California's trade picture has recently brightened and should maintain its current course at least through the first part of 2017, said Robert Kleinhenz, economist and executive director at Beacon Economics.
By Patrick Burnson
Published: February, 2017
California’s trade picture has recently brightened and should maintain its current course at least through the first part of 2017, said Robert Kleinhenz, economist and executive director at Beacon Economics. He added that despite the uncertainty about the future direction of U.S. trade policy with the incoming administration, there are plenty of reasons to remain bullish on the future.
That said, however, he cautioned that continuation of “harmonious relations” with California’s principal trading partners may have been dealt further setbacks by the recent Trump administration appointments of Peter Navarro to head a new National Trade Council and by the nomination of Robert Lighthizer as U.S. Trade Representative.
“Both Navarro and Lighthizer have exhibited a peculiar animus toward China, and neither is likely to restrain President Trump from pursuing aggressive measures aimed at slashing U.S. merchandise trade deficits with China and Mexico,” said Kleinhenz.
Along with several other regional think tanks, Beacon Economics believes the incoming administration’s focus on the trade deficit with China is misplaced. A large portion of what is reported as a deficit with China is really an artifact of economic accounting practices that ignore the foreign content in many goods the U.S. imports from China.
Apart from depriving American consumers of a vast array of goods essential to modern lifestyles, Beacon maintains that slamming the door on Chinese imports would increase our trade imbalances with other nations.
“The fact is the United States has not consistently run a surplus in its merchandise trade since 1970, and the last surplus was recorded in 1975,” said Jock O’Connell, Beacon Economics’ international trade advisor. “The country seems to have done rather well since.”
Indeed, analysis of U.S. trade statistics released last month by the U.S. Census Bureau indicates that exports to California’s major Pacific Rim trading partners saw a healthy 17.4 percent jump in November.
The gains were reflected in the increased volume of outbound traffic at the state’s principal international trade gateways. Export tonnage at San Francisco International Airport was up by 11.1 percent. Meanwhile, the number of outbound loaded containers sailing from the Port Oakland grew by an almost identical margin (11.2 percent) over November year-to-date.
California’s largest export ocean cargo gateway, the Port of Oakland, has been especially bullish in its forecast for 2017, if political headwinds do not diminish trade opportunities. Port spokespeople said its total 2016 volume equaled 2.37 million twenty-foot equivalent (TEU) containers, up four percent from a year ago. Total volume includes full and empty containers.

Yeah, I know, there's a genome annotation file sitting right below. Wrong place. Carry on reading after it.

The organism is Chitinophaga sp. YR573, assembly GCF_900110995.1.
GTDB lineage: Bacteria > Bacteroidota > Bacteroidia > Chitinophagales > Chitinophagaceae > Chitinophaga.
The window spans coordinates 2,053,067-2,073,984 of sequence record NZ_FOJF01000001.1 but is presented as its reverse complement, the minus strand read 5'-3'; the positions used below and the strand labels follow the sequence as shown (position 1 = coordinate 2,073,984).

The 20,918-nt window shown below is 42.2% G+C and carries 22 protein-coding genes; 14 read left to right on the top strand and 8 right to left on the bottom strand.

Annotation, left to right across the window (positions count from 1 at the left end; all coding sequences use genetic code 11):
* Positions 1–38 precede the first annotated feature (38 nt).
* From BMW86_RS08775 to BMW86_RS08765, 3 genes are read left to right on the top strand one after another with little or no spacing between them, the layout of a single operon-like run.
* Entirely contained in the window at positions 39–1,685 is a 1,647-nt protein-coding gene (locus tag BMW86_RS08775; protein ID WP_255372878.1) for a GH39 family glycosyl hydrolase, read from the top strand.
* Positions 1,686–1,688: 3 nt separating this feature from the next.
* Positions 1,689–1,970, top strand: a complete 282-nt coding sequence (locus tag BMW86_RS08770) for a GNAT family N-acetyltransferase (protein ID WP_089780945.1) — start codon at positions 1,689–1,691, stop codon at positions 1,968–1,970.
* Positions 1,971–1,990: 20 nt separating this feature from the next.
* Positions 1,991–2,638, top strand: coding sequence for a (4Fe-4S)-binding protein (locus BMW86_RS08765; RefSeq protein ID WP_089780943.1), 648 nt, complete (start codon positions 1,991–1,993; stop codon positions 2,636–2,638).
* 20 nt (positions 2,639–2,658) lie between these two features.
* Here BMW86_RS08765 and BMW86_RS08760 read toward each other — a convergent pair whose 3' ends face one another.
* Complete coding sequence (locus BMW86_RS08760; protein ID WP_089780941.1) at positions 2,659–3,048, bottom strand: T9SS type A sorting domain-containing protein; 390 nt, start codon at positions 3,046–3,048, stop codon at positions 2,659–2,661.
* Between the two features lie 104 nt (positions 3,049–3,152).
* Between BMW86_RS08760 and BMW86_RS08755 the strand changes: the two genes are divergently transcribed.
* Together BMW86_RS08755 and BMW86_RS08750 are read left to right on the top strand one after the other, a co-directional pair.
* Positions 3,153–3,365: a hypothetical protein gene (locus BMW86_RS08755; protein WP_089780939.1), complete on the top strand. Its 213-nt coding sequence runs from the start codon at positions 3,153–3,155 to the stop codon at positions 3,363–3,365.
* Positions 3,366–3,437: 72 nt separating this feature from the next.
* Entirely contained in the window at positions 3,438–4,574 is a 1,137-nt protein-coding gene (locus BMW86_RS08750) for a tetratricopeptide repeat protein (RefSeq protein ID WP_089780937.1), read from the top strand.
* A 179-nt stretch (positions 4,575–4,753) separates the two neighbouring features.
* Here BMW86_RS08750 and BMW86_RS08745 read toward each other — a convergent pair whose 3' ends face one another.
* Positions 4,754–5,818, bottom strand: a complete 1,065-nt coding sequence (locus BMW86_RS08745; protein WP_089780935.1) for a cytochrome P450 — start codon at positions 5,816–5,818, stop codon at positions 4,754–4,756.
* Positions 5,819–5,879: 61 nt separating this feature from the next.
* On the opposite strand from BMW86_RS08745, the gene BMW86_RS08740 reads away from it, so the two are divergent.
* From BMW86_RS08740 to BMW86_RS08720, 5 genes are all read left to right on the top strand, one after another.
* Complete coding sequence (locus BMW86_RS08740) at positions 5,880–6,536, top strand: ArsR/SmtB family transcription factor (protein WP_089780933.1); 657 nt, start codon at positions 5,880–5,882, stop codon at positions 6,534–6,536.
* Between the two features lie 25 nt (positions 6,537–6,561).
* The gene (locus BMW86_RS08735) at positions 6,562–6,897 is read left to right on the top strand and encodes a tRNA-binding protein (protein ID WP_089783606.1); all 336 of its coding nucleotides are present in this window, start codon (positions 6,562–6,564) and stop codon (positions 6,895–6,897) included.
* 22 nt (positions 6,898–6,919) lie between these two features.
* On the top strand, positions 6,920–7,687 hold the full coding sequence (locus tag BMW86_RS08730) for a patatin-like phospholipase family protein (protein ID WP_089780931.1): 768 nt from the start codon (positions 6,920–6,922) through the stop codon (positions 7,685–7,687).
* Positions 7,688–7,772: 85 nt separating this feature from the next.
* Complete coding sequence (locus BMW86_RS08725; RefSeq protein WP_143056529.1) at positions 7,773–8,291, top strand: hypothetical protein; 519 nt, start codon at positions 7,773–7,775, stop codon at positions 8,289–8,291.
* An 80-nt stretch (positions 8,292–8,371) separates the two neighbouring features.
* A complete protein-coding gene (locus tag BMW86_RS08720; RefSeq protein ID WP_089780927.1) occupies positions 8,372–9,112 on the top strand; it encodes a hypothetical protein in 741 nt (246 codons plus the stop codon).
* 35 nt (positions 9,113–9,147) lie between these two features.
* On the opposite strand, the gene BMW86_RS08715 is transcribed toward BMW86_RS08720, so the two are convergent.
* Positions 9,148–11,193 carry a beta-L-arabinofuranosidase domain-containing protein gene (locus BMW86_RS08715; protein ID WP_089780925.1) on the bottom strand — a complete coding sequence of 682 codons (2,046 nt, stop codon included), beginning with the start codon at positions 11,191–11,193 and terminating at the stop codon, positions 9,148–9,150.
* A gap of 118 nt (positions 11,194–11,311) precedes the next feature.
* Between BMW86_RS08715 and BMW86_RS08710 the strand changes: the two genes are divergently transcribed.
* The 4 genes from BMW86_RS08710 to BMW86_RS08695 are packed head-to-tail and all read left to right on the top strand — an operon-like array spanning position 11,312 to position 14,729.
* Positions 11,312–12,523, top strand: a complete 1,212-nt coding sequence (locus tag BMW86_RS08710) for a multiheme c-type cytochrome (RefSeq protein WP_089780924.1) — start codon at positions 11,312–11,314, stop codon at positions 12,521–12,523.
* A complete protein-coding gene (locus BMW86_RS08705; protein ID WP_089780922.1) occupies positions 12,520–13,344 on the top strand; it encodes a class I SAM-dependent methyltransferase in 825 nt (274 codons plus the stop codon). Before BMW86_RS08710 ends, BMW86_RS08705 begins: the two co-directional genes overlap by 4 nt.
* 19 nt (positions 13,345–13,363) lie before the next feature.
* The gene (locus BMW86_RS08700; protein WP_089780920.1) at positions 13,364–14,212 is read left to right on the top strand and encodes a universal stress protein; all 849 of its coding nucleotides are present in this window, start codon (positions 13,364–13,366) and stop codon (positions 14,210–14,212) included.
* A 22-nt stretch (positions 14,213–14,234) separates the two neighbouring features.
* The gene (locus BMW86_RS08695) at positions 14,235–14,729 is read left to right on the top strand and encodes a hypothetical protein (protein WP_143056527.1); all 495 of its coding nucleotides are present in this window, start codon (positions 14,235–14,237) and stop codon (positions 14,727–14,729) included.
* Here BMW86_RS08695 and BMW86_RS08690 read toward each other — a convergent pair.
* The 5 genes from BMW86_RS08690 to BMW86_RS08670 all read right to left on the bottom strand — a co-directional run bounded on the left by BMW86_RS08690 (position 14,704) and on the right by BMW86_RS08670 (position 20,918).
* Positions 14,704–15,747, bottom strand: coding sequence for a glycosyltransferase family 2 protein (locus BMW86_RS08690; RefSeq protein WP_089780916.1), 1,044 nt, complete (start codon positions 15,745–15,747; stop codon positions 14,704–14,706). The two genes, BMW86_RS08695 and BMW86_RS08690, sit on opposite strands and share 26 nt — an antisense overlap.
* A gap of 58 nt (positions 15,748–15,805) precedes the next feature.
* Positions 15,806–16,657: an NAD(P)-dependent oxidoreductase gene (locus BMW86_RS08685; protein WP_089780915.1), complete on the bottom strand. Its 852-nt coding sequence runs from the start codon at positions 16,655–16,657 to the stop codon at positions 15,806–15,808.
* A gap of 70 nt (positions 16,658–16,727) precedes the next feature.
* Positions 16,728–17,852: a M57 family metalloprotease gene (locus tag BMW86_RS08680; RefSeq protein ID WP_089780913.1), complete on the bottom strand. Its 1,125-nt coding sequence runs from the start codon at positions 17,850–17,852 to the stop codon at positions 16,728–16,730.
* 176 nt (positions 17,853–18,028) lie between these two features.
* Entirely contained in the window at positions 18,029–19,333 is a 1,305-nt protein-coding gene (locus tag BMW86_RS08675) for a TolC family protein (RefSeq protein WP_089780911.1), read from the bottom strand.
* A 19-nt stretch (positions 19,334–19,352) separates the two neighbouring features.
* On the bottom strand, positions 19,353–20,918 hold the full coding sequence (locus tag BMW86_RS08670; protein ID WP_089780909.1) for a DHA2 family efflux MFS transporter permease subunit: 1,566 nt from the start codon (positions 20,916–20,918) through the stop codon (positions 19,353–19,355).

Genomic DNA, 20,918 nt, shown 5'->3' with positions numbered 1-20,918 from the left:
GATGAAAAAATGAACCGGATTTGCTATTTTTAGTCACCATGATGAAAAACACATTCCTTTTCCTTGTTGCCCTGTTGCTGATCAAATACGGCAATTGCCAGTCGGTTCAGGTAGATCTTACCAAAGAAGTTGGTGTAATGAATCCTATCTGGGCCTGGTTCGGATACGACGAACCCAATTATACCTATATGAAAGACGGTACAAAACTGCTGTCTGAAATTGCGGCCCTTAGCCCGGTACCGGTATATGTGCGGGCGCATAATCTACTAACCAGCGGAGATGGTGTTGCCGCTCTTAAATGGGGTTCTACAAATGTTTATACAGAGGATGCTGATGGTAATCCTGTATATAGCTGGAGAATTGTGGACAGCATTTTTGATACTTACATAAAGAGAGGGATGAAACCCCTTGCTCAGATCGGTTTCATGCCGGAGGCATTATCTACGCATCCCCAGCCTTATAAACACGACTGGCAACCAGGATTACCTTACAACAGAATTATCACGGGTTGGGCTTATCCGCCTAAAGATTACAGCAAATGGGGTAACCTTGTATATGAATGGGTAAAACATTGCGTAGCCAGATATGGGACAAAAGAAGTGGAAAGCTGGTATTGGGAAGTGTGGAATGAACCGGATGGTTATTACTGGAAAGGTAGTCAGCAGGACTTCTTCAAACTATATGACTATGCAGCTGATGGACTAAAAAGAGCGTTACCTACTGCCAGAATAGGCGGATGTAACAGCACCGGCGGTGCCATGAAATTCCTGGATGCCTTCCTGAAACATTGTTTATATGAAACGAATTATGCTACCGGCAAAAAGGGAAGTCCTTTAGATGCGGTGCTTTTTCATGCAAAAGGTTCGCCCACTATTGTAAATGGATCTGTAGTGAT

Containerized export volume jumped 10.5 percent in 2016, say port spokespeople. In December, exports were up 13.5 percent. It was the fourth straight month of double-digit export growth. “This is a gratifying outcome,” said Port of Oakland Maritime Director John Driscoll. “The job now is clear—build on the momentum we created in 2016.”
Ag Exports Surge in Oakland
Agricultural export tonnage has grown a stunning 233 percent at the Port of Oakland in the last five years. The result has transformed the port’s trade profile, making Oakland a leading gateway to Asia—especially for California growers.
“Agricultural commodities now account for 53 percent of our total export tonnage,” Business Development Manager Beth Frisher told California Trucking Association members at their annual meeting last month in Monterey. “And California growers are producing the lion’s share of that amount.”
Frisher said that in 2016, farm exports shipped from Oakland totaled 3.9 million metric tons. That was up from 1.2 million metric tons in 2012. She added that California producers accounted for 70 percent of agricultural exports last year. Frisher listed three reasons for the surge in farm exports:
Asia’s growing middle class is clamoring for high-quality U.S. farm products.
Oakland is the last West Coast port of call before ships head back to Asia. That means perishables spend less time on the ocean if they’re loaded in Oakland, which extends shelf life.
Oakland is the closest port for growers in the Sacramento, San Joaquin, Salinas and Napa valleys who export to Asia.
Fruits and nuts are the leading agricultural commodities shipped from Oakland, Frisher said. Next come meats, and beverages and spirits. The latter category includes California wines. Japan, China and South Korea are the top three trading partners for Oakland’s agricultural exports.
Oakland reported a 10.5 percent increase in total export volume last year. Exports accounted for 53 percent of the port’s overall containerized cargo volume. Imports made up the rest. Oakland is one of the few U.S. ports weighted more heavily toward exports.
Frisher said 2017 could be another year of export growth—especially in agricultural commodities. Heavy rains this winter have eased five years of drought, she said, and the result should be bountiful harvests next fall.
Patrick Burnson is the Executive Editor of Logistics Management. (www.logisticsmgmt.com)